Lukas is a young scientist who partakes in an experiment whereby his brain waves are connected to those of a comatose female patient. The goal is to ascertain if data can be transferred from one brain to another. Of course, Lukas cannot know anything about the patient, because that could influence the outcome. Lukas enters the isolation tank, and sinks deeper and deeper into his own subconscious. At some point he enters the subconscious of the patient, who turns out to be named Aurora. They fall for each other and make love multiple times during Lukas's visits.

Lukas chooses not to say anything to the researchers, because he is violating protocol (he's only there to observe, not to make contact) and that would consequently endanger his future visits to Aurora. His affair with the comatose woman not only endangers the experiment, but also his private life, as his obsession with Aurora grows.

Vanishing Waves is one of those sci-fi movies that take place in the landscape of the subconscious, just like Dreamscape, The Cell and Inception. Director Krystina Buozyte makes that landscape quite beautiful and convincing, with lyrical photography, striking locations and surreal visual effects. Technically this film is quite good.

But I have a big problem with the main character Lukas, who is not someone to root for. Once he has met Aurora, no one in the real world can match up to her. So he abuses his girlfriend and sexually attacks a prostitute. Is that really necessary for Buozyte to make the point that an immature man might become obsessed with what is in essence a dream woman? Maybe, but the result is a protagonist who the viewer cannot identify with and whose predicament leaves you cold. A film with way too little plot to fill a runtime of two hours should not keep its viewers at a distance like this.

Also problematic are the supporting actors, more specific: everyone in the laboratory. They all speak English, but so poorly it sounds like they are reading their lines phonetically.

Reviewed by mario_c 10 / 10

Intense and surreal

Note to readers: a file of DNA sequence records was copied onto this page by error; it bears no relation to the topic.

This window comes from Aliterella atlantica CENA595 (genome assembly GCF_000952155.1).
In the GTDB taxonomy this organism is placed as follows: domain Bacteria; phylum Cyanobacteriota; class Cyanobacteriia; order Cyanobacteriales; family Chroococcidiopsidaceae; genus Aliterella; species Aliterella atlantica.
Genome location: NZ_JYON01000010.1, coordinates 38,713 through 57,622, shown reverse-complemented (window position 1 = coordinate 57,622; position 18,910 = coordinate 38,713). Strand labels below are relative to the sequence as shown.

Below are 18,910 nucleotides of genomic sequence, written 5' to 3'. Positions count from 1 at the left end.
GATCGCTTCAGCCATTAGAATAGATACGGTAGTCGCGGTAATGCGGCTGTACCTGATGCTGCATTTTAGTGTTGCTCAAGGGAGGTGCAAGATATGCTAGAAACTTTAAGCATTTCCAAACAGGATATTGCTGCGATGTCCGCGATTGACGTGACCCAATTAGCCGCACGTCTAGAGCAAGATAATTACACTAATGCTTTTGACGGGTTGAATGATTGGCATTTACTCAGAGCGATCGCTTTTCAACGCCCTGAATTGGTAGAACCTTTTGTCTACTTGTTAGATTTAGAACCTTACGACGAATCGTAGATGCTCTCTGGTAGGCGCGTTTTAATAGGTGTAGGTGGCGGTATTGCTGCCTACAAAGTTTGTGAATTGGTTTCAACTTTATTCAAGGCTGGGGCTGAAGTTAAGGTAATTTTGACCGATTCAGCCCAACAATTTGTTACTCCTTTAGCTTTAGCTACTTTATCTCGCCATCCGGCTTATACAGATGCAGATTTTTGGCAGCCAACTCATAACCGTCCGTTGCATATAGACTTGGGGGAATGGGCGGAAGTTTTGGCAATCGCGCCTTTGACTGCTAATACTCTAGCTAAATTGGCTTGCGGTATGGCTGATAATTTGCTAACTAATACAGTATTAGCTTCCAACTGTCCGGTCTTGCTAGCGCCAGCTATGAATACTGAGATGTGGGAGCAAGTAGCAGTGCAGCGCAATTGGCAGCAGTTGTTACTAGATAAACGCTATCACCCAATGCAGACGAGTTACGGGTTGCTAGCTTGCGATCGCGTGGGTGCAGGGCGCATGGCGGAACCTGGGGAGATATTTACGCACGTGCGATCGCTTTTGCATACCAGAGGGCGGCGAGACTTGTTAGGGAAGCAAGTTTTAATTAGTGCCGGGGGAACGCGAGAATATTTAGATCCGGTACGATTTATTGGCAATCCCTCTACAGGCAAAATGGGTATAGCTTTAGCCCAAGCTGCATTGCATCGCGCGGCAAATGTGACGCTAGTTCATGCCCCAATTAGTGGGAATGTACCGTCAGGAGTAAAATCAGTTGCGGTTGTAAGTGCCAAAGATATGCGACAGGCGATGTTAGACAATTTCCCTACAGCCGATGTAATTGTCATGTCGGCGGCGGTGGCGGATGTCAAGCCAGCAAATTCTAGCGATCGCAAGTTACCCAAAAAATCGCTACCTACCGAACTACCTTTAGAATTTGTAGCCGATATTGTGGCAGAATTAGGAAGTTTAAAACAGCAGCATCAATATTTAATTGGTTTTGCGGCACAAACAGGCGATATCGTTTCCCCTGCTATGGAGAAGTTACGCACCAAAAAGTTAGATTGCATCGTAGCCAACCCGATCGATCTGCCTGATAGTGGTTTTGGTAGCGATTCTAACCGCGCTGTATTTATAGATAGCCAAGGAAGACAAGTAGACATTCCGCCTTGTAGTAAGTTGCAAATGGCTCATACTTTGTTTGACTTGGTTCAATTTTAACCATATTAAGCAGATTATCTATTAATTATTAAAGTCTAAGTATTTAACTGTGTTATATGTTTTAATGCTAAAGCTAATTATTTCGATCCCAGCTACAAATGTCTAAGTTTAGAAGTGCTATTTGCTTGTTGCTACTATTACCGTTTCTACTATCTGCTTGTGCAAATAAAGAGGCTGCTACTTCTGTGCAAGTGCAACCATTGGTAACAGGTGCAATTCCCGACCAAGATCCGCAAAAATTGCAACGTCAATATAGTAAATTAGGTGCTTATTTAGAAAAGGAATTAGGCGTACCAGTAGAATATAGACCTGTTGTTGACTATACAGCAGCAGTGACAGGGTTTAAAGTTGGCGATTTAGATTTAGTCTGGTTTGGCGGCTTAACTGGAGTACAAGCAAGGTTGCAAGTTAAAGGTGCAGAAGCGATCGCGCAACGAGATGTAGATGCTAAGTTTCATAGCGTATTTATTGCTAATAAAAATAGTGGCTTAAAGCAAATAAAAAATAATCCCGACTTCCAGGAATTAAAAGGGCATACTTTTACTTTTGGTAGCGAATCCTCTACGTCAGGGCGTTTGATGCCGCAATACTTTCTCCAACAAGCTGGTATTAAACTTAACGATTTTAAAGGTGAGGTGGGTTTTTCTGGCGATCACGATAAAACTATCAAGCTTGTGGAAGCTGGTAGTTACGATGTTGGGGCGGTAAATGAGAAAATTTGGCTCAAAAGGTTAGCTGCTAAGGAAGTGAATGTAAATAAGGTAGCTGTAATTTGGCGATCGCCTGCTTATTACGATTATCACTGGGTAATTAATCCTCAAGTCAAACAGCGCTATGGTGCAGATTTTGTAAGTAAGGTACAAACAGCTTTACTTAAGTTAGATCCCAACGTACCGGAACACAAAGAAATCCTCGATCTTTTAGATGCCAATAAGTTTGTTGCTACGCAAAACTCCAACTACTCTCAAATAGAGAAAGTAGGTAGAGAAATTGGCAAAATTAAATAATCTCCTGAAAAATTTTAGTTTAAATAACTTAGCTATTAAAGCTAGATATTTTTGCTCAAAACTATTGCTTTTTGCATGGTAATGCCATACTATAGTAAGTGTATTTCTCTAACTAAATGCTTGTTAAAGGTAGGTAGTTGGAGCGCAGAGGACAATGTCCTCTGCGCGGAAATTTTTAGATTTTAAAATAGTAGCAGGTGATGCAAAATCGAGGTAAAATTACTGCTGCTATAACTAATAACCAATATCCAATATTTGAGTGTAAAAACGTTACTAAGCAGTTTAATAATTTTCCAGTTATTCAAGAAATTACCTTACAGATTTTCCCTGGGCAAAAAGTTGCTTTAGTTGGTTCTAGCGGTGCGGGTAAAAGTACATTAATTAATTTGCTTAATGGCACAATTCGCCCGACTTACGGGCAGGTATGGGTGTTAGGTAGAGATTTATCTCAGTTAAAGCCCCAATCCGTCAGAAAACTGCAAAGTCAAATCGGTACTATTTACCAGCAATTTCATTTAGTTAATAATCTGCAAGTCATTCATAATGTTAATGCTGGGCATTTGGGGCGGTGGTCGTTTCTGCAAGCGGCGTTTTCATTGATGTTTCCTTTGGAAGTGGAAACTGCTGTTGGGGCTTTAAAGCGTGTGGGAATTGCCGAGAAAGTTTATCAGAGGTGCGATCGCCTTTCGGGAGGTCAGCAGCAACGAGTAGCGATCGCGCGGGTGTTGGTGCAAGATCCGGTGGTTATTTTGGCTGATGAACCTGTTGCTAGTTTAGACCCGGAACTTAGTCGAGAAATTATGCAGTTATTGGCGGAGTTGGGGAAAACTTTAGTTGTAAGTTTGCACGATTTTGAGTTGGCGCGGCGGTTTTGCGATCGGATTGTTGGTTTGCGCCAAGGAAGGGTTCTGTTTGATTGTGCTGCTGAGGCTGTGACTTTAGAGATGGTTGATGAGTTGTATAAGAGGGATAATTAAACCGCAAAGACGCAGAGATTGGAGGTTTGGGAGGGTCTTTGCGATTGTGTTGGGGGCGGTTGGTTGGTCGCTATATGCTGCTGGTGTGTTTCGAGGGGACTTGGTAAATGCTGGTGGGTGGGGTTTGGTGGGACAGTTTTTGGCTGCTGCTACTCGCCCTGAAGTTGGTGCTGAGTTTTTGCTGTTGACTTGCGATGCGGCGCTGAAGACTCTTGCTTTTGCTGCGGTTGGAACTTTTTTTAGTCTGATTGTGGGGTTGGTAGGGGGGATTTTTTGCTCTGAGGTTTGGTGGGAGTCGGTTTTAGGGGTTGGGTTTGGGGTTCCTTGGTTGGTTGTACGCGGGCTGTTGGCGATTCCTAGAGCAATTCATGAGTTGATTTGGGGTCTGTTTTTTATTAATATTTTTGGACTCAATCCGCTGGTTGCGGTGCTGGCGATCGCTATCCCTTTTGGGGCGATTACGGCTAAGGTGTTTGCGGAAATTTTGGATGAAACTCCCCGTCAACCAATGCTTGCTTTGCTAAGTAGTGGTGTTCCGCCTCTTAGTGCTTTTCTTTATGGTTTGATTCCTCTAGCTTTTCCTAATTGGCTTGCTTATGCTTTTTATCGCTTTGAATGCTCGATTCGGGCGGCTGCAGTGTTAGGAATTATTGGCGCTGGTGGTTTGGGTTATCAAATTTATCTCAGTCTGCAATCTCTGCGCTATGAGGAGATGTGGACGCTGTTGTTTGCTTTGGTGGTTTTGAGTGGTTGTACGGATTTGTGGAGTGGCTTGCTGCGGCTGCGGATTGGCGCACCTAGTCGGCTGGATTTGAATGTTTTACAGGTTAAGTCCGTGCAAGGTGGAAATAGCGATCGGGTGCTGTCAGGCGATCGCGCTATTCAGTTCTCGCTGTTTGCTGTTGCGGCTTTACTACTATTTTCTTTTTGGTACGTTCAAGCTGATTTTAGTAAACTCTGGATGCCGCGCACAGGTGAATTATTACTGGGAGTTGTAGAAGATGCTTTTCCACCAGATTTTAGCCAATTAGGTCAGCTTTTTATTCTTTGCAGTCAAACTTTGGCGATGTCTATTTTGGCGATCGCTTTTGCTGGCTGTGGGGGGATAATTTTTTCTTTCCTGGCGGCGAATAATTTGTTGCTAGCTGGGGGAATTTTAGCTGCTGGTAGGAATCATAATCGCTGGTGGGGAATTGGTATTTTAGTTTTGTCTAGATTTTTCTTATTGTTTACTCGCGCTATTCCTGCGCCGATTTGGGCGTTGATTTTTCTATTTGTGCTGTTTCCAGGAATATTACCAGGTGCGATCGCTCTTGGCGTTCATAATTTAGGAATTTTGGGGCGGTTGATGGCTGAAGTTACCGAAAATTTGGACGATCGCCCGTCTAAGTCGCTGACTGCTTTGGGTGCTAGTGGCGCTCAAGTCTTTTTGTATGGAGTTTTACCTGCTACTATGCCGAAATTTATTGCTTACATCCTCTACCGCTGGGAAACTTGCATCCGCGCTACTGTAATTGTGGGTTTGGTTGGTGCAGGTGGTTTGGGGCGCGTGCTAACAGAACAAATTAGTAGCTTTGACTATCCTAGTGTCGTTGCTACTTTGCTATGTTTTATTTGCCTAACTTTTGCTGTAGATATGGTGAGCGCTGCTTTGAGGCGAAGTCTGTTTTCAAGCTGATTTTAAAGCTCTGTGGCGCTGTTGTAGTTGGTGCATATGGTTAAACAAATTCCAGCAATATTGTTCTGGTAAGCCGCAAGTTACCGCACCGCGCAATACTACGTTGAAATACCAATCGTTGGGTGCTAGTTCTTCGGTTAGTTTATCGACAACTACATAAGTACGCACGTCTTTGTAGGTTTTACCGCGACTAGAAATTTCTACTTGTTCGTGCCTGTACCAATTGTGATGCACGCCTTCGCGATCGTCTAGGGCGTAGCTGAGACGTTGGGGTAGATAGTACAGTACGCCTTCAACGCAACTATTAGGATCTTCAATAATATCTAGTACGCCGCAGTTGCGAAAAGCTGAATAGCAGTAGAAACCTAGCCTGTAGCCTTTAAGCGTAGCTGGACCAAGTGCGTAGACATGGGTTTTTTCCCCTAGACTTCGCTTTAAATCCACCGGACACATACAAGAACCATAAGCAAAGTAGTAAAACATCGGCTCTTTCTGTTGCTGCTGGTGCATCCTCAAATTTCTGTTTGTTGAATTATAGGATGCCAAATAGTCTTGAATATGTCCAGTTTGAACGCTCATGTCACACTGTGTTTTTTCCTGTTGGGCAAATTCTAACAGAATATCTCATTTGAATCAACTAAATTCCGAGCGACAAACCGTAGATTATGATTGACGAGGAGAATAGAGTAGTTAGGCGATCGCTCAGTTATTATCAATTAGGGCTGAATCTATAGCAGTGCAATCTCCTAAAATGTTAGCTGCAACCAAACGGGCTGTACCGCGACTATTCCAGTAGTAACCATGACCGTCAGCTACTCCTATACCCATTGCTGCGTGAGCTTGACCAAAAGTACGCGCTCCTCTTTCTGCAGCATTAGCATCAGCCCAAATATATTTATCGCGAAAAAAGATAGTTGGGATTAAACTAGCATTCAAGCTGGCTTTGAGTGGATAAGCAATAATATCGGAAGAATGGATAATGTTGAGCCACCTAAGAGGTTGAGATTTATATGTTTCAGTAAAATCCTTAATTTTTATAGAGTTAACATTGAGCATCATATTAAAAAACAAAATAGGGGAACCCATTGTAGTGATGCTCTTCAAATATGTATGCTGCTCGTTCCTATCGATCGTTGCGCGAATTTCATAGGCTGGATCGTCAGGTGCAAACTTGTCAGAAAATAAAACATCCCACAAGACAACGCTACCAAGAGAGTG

I've seen today this VANISHING WAVES from the promising Lithuanian director Kristina Buozyte at "Fantasporto" (film festival from Oporto, my hometown) and I was amazed with it! I already knew it had won some important prizes, including one Melies D'Or, as the best European fantastic feature film, but even so I wasn't expecting such remarkable movie.

It combines many genres and sub-genres of cinema (from sci-fi to mystery thriller, romance to surrealism, among others) but it ends being a unique experience with an excellent directing work. At parts it made me remind some surrealistic movies of the 70's and their weird and abstract cinematography! I don't know if it was intended or not but I think it resembles to them in so many scenes!

The plot is not so ambiguous and twisted like those 70's surreal movies but at parts it's also a bit unclear and puzzling. However, at the end I think the message is quite clear and strong! But in a film like this the plot is what matters the less anyway. The beauty of this movie is in its colors, its intensity, the weird scenarios and the surreal ambiences! The camera work is also excellent showing some twisted angles and some little details that provide an amazing visual effect.

I was perfectly astonished with this film and from now on I'm expecting a lot from this director, Kristina Buozyte (which besides a good director seems to be a sympathetic person; she was also there at Fantasporto, presenting the movie!:)